Who, in their right mind, would want to destroy this chain, when nothing against it was said or done for the last 25 years. Credit cards charge up to 40 percent here for late payment. I never heard any official complaining about that. Good currency exchange brokers can earn from 6 to 8 percent a month. There are short-term inter bank loans in parts of the world that pay up to 10 percent per month, day loans at 1 percent and short-term commercial loans up to 6 percent. There are also mutual funds making over 50 percent a year on their investments. These are confidential matters well known in the financial world.

We should be proud that the Brothers passed on these interest payments to their investor-friends and thus allowed us to live out our lives with some dignity rather than force us to scramble to make ends meet in a country where things are getting more expensive every day.

Poverty and unemployment have increased this year by a small percentage. If this is allowed to last any longer, the year 2003 will see a severe economic downturn as the consequences of the freeze trickles down, soon to be felt by everyone in Costa Rica.

John Manners


Reader says unfreezing won't provide normalcy

Dear A.M. Costa Rica:

I have for several weeks been watching the happenings surrounding the closing of Villalobos. I have attended meetings and listened to many of my friends espouse the virtues of Villalobos. I am taken aback by the passivity of everyone who may lose all of his or her money.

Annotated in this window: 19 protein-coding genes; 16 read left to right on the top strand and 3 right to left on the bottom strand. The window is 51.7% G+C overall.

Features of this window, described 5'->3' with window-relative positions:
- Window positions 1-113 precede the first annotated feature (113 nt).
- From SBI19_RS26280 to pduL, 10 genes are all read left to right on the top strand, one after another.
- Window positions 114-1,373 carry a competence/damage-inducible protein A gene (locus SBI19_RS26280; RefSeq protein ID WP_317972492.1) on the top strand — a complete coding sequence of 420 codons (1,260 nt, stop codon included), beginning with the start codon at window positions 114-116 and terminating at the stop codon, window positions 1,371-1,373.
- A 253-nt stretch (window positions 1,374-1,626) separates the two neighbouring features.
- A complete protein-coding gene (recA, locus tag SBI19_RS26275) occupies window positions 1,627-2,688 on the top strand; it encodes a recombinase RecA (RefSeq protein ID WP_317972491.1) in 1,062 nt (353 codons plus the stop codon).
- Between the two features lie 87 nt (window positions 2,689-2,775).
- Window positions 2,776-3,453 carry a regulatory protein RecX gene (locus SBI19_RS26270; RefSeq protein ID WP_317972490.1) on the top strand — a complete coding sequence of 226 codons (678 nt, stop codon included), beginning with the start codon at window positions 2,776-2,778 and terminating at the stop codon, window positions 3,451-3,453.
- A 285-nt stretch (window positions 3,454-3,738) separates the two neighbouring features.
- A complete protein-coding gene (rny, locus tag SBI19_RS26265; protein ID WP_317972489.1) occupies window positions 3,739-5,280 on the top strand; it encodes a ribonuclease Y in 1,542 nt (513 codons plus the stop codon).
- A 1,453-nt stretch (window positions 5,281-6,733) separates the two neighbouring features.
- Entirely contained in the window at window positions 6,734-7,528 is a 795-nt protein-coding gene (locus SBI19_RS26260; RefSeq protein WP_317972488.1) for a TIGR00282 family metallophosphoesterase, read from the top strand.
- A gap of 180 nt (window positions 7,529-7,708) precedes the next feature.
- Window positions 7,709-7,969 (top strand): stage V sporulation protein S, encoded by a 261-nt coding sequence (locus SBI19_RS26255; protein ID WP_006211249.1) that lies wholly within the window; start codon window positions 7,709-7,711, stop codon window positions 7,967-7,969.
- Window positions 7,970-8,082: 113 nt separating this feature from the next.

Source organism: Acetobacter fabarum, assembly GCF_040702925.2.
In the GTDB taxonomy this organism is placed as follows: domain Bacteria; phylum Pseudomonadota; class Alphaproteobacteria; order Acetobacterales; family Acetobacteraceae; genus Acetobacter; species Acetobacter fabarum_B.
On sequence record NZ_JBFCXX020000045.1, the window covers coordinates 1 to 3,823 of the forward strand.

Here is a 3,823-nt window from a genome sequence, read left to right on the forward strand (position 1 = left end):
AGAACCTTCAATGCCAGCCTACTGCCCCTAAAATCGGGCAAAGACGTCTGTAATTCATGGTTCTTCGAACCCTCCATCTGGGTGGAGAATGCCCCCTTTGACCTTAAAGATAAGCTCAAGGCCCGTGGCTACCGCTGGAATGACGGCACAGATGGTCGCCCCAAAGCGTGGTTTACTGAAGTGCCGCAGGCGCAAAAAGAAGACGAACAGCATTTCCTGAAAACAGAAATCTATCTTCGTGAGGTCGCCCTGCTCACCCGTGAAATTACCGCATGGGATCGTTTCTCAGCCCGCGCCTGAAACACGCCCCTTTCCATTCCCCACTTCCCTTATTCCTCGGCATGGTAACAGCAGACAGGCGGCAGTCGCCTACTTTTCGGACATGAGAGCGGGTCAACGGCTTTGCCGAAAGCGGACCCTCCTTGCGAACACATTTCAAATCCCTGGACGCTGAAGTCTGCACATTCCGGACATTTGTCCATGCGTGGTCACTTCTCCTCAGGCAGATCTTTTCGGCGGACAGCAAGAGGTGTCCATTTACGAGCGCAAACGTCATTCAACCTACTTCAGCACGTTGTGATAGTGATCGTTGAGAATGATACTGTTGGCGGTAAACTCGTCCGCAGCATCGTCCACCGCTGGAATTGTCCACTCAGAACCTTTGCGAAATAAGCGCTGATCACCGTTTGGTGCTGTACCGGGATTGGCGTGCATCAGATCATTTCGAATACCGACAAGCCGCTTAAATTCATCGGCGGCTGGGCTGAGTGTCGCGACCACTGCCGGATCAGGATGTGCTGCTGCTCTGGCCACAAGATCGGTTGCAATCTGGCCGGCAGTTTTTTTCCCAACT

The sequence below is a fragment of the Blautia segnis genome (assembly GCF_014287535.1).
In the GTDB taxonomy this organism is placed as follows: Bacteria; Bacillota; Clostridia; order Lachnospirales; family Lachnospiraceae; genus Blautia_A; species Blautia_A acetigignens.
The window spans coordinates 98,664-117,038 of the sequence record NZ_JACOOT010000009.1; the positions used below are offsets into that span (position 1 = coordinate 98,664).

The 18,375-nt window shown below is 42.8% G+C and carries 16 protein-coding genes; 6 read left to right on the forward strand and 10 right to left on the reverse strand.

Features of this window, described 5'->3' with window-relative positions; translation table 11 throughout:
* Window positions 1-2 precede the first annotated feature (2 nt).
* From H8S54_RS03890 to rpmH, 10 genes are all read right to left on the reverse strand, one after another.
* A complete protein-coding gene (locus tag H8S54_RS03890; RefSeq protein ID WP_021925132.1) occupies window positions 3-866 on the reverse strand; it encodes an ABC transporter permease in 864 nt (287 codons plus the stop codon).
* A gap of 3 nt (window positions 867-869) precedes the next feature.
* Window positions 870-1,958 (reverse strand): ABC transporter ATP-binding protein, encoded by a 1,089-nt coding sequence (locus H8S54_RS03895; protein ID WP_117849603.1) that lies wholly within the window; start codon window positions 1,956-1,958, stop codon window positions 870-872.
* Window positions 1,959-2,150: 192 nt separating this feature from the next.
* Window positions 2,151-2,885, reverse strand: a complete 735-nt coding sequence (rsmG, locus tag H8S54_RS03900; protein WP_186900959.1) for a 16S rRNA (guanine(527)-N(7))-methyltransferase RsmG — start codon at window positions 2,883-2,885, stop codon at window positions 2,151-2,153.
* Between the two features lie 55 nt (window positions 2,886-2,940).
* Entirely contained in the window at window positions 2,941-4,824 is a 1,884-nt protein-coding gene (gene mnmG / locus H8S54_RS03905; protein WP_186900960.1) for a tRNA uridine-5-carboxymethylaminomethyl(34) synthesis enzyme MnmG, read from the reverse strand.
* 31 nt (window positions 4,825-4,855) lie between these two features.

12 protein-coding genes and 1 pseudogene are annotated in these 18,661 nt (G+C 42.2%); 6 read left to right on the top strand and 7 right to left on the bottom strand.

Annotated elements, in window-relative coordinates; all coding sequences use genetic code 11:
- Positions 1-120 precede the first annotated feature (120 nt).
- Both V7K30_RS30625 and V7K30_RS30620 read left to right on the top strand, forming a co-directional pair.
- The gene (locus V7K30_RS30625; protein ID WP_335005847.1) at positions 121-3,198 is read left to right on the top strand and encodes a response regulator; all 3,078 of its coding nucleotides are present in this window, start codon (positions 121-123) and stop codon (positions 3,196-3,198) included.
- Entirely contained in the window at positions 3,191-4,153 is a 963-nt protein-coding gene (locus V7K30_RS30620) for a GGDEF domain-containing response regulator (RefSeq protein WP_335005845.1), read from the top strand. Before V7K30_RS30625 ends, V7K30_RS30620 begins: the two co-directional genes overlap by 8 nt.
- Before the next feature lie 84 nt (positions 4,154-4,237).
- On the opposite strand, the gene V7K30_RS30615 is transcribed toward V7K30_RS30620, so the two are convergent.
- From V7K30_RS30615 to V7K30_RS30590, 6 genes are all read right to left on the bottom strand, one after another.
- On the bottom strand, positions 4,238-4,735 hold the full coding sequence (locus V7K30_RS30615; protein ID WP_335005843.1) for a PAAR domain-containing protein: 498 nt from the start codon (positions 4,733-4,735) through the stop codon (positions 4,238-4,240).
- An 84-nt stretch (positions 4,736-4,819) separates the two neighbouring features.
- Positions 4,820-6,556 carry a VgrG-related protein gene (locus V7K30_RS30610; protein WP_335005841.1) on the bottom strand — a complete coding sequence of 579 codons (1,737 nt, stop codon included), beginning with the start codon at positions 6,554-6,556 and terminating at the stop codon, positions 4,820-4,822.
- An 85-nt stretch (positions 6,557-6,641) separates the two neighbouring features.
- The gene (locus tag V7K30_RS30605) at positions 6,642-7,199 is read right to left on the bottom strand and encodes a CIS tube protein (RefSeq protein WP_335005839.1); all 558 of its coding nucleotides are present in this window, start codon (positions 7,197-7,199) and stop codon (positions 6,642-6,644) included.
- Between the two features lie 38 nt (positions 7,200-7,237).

Do we know the truth? You didn’t know what your money was used for before, why all of a sudden does everyone think that once the money has been released by the government everything is going back to normal.

I for one have taken action. I have positively moved forward without jeopardizing Villalobos’ position. By contacting one of the most reputable criminal attorneys in Costa Rica, and listening to what he says the Costa Rican laws are while taking legal constructive action within the Costa Rican legal system, I have given myself a good chance of recovering my funds. 

You folks who don’t know what to do, contact Ewald Acuna. His number is 221-0320, give yourself a chance. Check him out, I did. Then listen to the man. You will find a lot more answers to what is happening than you read in the newspapers or on the Internet.  But do it fast, there is not much time left.

Please help yourself!

Jim Hamilton
Florida


Wise guys: Keep your naysay letters!

Dear A.M. Costa Rica:

There is no security on earth there is only opportunity!! I am reading all the letters on the Internet. . . What's for sure, the Villalobos investors really don't need these letters from all these wise guys helping us to understand that it wasn't a good idea to put all our money in one basket. 

I am one of the wise guys. . . my investment was diversified: Villalobos, undisclosed; Enron, bankrupt; WorldCom, bankrupt; Global Crossing, last  0.01 cents; Kmart, chapter 11; CMGI, down 99 percent; Safeguard Scientifics, Inc., down 98 percent; VRTL, down 98 percent; Vented Corp, down 98 percent; Linux Software Corp, down 98 percent. . . What do you think about my accomplishment "good or not?" 

Your comment I guess: you invested in the wrong companies, you should have investigated these entities and asked them "what are you doing with my money?” 

I also invested in AEGON a Dutch insurer, who lost $300 million with ENRON. "How dumb" and unfortunate for me, the share lost 75 percent and is a blue chip on the AXE. I am invested in ABN-AMRO, a Dutch Bank and a blue chip on the AEX, who lost about $1.5 billion in WorldCom. . . and again I am unfortunate to share the loss 65 percent!